In her essays, Leslie is concerned about physical and emotional pain, what it means to empathize with those who suffer, how difficult this can be, and why it is important to have our pain acknowledged by others, given the fact that we’re so often quick to accuse people of succumbing to victimhood. I often think about this when I read reviews dismissive of memoirs as self-indulgent. I wonder if I’m playing the victim when I write about some of my own experiences. Ours is not an empathic culture.

Leslie writes about her own pain and that of others in various walks of life: those suffering from “phantom” illnesses; a man in federal prison for a minor crime; ultra-marathoners who push their bodies beyond reason; three teen-age boys accused of murder on the thinnest of evidence.

As I read, I began to think of the girls with conversion disorder in a more nuanced way and, yes, with greater emapthy. The media stories had reduced the girls to caricatures. Leslie’s essays got me thinking the girls hadn’t had their fair share of empathy (or good fortune) in their personal lives and certainly not during the sensationalistic coverage of their illness.

I’d just about finished reading The Empathy Exams when I read a New York Times article about the alleged rape of a college freshman, Anna, by two football players. After what seems to have been a staggeringly incompetent college “investigation,” the football players were cleared. Anna left school after she was harassed for making accusations against members of the football team, but she plans to return this fall. She doesn’t want to be defeated, and she wants to help other women on campus.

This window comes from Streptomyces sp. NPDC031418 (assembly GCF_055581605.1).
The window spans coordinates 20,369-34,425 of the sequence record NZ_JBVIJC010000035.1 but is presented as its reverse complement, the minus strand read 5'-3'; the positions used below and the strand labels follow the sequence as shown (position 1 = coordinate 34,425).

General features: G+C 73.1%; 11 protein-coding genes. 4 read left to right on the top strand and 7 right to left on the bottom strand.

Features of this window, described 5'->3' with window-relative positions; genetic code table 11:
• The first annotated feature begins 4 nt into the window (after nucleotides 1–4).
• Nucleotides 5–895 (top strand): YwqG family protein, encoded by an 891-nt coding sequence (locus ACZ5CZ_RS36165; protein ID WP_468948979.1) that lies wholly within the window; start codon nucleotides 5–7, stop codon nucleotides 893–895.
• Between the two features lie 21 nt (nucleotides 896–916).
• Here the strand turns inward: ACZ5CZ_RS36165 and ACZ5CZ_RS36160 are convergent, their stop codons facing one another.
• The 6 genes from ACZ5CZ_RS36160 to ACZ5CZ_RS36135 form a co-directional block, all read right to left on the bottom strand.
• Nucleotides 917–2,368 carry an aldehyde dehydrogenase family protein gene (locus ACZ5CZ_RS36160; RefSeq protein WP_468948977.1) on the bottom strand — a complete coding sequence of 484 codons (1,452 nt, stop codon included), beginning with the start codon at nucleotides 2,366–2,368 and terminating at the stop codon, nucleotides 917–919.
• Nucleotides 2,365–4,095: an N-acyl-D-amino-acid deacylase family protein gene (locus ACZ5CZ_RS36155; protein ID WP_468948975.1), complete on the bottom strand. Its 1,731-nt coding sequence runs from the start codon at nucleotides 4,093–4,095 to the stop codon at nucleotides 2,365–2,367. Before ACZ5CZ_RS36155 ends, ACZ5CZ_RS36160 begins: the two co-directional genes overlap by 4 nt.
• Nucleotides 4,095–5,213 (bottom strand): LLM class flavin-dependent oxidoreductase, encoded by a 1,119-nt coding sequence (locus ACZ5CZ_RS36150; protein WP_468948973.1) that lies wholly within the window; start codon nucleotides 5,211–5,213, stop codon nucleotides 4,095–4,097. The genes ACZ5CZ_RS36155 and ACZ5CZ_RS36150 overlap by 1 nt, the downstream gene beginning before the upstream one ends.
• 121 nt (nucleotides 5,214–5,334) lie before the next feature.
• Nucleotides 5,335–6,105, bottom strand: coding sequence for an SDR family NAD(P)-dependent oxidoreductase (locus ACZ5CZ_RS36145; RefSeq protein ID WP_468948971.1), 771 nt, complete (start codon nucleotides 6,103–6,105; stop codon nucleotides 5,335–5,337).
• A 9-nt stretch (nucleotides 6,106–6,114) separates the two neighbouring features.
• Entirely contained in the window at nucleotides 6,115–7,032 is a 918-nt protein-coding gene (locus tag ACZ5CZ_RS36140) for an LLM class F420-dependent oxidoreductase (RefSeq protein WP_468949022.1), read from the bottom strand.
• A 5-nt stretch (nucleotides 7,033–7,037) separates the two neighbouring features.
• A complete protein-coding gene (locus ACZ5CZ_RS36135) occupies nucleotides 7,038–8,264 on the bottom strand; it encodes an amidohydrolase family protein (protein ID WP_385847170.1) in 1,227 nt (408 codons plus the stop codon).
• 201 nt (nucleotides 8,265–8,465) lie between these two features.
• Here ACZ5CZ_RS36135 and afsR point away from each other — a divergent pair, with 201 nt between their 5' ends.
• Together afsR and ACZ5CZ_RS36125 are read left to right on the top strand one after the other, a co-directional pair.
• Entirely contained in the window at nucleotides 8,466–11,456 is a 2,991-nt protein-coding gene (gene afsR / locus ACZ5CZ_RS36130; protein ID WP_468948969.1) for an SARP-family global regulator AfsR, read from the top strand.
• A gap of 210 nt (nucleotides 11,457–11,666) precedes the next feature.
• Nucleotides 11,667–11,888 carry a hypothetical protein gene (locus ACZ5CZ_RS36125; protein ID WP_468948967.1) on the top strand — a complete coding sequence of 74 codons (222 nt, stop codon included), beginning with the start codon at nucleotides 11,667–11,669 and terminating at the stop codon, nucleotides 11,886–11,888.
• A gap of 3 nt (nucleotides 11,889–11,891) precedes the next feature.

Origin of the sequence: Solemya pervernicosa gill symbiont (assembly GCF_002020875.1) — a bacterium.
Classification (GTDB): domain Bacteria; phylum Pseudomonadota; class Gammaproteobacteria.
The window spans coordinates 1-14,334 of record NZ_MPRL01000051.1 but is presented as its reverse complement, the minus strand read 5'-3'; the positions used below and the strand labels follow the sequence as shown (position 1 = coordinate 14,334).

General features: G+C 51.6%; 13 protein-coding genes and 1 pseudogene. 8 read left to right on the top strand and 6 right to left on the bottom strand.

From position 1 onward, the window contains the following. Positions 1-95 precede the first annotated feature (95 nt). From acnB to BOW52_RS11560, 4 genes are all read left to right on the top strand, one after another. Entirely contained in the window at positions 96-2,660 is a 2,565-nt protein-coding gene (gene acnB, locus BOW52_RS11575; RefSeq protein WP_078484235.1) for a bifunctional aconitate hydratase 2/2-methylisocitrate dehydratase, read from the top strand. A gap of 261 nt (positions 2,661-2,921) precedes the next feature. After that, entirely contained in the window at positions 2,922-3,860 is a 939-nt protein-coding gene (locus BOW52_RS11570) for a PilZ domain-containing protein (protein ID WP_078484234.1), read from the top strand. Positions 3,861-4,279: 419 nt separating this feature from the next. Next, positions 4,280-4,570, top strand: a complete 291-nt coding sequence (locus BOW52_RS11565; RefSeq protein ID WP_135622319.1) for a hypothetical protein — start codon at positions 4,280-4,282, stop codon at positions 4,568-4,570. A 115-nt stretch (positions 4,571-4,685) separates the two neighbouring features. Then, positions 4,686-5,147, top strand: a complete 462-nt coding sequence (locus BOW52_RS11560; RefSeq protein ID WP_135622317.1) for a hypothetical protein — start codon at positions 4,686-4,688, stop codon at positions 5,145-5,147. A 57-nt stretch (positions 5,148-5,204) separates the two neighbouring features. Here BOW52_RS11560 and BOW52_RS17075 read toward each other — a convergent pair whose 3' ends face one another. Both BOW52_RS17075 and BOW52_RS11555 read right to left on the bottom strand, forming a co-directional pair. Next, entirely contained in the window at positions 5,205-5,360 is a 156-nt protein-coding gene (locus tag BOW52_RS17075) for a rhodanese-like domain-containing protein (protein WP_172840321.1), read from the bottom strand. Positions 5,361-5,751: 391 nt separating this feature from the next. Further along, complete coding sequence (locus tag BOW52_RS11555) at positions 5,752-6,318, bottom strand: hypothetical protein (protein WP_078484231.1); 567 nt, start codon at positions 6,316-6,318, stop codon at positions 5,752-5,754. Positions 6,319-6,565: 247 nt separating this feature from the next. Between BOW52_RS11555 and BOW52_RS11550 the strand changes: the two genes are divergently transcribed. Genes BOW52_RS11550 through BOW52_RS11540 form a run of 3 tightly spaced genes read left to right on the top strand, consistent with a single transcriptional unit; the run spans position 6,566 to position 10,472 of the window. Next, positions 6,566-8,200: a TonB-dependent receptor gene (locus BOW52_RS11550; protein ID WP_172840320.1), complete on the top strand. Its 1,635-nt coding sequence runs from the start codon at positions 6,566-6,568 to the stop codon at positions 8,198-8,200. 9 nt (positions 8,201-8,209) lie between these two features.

I couldn’t get this story out of my mind.  I mulled it over when I went to work out at our community center. The story has unleashed a firestorm, with accusations back and forth: between Anna and the football players, as well as among college officials, the district attorney’s office, and Anna’s legal counsel. Many of the kids–the football players, the fraternity members, the girls who went to the party – were drunk to the point of oblivion. (Anna, herself, was so drunk she doesn’t remember being raped – hence, some of the controversy – though others witnessed it and did nothing. One of Anna’s friends did help her, and other friends decided to call the police.) How can this self-destructive partying be fun for anyone, and why are students driven to do it?

If you believe the unbelievable numbers cited in this story–that 20 percent of college women are sexually assaulted–it does seem as though we are not paying attention to something important. That perhaps we need to start listening to a certain segment of the population, and listening with empathy.

After I finished exercising, I sat in the lounge overlooking the pool, watching moms and dads swimming with their children. I pulled out Leslie’s essays and read the final one, “Grand Unified Theory of Female Pain.” Leslie seemed to be speaking about Anna.

“It’s news if a woman feels terrible about herself in the world–anywhere, anytime, ever….

Sure, some news is bigger news than other news….But I don’t believe in a finite economy of empathy; I happen to think paying attention yields as much as it taxes. You learn to start seeing.